In my another post (What prepositions could be used to describe the position relevant to water?) I said

"Under" could only be used with "water".

I meant that other prepositions, such as "below, underneath, beneath", could not be used with "water".

Does the quotation clearly convey what I was trying to say?

Is it idiomatic to use that expression?

1 Answer 1


No, it does not quite get the meaning you want.

"Under" could only be used with "water."

The way you have your sentence means that there is a limitation of the word "under." That is, the only place you could use "under" would be with "water." That is, you are saying you can't use "under penalty of law" or "under duress" or "under budget."

You might try this.

Only "under" could be used with "water."

Or possibly this.

Of the prepositions "below," "under," and "beneath," only "under" could be used with "water."

However, this statement is not really true. It is quite reasonable to say "beneath water" or "below water."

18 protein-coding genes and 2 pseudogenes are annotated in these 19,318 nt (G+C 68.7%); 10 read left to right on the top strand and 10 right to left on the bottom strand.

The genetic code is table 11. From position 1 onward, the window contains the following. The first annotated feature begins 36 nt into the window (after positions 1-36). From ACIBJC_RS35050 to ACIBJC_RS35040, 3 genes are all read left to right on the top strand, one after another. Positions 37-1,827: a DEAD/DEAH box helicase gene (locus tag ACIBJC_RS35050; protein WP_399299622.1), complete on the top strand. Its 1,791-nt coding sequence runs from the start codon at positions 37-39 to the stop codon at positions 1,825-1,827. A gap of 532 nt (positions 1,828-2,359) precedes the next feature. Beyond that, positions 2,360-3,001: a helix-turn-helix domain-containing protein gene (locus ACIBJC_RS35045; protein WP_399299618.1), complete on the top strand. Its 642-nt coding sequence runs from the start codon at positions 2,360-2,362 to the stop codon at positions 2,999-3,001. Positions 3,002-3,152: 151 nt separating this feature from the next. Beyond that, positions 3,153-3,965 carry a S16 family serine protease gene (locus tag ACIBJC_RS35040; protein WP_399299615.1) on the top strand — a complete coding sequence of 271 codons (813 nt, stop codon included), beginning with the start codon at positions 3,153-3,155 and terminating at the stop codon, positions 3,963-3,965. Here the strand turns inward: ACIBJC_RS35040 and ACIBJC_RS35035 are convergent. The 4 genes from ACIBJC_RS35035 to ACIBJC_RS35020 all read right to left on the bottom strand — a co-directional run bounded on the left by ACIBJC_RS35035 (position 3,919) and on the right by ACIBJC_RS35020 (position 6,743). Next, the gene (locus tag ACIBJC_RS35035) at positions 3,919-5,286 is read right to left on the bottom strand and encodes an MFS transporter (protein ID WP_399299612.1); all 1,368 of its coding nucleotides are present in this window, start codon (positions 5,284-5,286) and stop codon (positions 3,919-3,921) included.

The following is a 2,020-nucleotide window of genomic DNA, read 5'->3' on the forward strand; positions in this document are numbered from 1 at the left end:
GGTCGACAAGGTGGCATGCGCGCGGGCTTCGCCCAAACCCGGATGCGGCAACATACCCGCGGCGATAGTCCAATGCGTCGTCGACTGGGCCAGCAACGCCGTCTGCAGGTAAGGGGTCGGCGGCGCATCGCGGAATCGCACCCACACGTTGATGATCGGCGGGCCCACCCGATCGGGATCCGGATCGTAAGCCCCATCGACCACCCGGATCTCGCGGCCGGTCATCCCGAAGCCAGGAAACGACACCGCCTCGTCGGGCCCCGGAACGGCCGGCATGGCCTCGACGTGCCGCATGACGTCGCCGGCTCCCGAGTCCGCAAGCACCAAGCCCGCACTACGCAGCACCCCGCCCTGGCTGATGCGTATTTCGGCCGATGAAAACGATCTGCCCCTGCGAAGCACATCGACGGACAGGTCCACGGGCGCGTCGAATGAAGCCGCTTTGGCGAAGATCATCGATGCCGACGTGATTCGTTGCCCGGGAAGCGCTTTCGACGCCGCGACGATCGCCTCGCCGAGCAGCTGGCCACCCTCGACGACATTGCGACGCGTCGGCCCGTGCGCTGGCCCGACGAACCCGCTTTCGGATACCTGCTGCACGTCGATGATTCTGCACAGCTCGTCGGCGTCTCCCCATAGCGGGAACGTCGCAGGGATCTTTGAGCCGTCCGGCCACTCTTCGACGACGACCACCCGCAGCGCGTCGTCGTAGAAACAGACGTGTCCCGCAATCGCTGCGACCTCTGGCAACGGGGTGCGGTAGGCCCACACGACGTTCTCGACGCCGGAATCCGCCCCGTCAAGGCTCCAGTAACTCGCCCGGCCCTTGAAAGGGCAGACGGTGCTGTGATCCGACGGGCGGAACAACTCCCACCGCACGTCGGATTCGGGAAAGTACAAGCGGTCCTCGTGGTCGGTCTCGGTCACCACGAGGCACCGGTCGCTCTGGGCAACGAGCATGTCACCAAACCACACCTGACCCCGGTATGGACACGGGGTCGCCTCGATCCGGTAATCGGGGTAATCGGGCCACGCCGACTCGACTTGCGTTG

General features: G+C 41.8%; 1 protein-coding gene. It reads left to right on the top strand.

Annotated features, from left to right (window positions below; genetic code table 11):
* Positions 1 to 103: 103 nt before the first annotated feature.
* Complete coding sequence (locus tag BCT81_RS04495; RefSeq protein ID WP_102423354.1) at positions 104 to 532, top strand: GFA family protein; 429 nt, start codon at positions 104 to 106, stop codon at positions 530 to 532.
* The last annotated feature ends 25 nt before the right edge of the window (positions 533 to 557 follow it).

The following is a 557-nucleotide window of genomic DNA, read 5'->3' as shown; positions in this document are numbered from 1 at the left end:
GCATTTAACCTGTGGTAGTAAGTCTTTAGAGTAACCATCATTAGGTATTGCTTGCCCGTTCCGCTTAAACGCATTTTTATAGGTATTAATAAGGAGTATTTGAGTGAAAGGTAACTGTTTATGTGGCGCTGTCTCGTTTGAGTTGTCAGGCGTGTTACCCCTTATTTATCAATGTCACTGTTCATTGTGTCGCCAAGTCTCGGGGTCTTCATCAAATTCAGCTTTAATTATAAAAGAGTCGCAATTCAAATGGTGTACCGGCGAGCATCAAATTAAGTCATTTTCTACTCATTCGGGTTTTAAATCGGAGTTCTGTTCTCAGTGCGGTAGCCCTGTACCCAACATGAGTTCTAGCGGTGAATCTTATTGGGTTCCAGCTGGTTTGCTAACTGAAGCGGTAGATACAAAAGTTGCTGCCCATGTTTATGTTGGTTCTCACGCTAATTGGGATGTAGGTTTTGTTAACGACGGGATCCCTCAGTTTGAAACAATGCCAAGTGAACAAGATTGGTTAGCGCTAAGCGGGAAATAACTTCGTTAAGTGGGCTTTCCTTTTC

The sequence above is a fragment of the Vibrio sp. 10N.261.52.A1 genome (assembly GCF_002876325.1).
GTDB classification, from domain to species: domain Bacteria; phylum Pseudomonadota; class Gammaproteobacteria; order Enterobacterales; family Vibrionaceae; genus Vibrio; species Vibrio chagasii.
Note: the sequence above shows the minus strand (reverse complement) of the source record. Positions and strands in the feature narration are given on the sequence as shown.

• 2
    Yep, you've pretty much written exactly what I was going to write. Have an upvote
    – Kevin
    Commented Mar 10, 2020 at 13:52
  • 5
    While it's reasonable to say "beneath water" or "below water," I don't think I have ever heard or seen either until just now. I would not consider those phrases to be idiomatic; if I heard either of them I'd certainly do a double-take.
    – JakeRobb
    Commented Mar 10, 2020 at 21:25
  • 2
    Heh. They sure appears in movie titles. imdb.com/title/tt3517230 imdb.com/title/tt11156108
    – puppetsock
    Commented Mar 10, 2020 at 21:39
  • 1
    Or UNDP Goal 14: "Life below water." undp.org/content/undp/en/home/sustainable-development-goals/… Commented Mar 11, 2020 at 6:34
  • 2
    underwater has the idiomatic quality of meaning "completely submerged in water" or "under [the surface of the] water", whereas "beneath water" or "below water" conjure the image someone somehow below/beneath a body of water, but not actually in the water
    – Mike S
    Commented Mar 12, 2020 at 13:53

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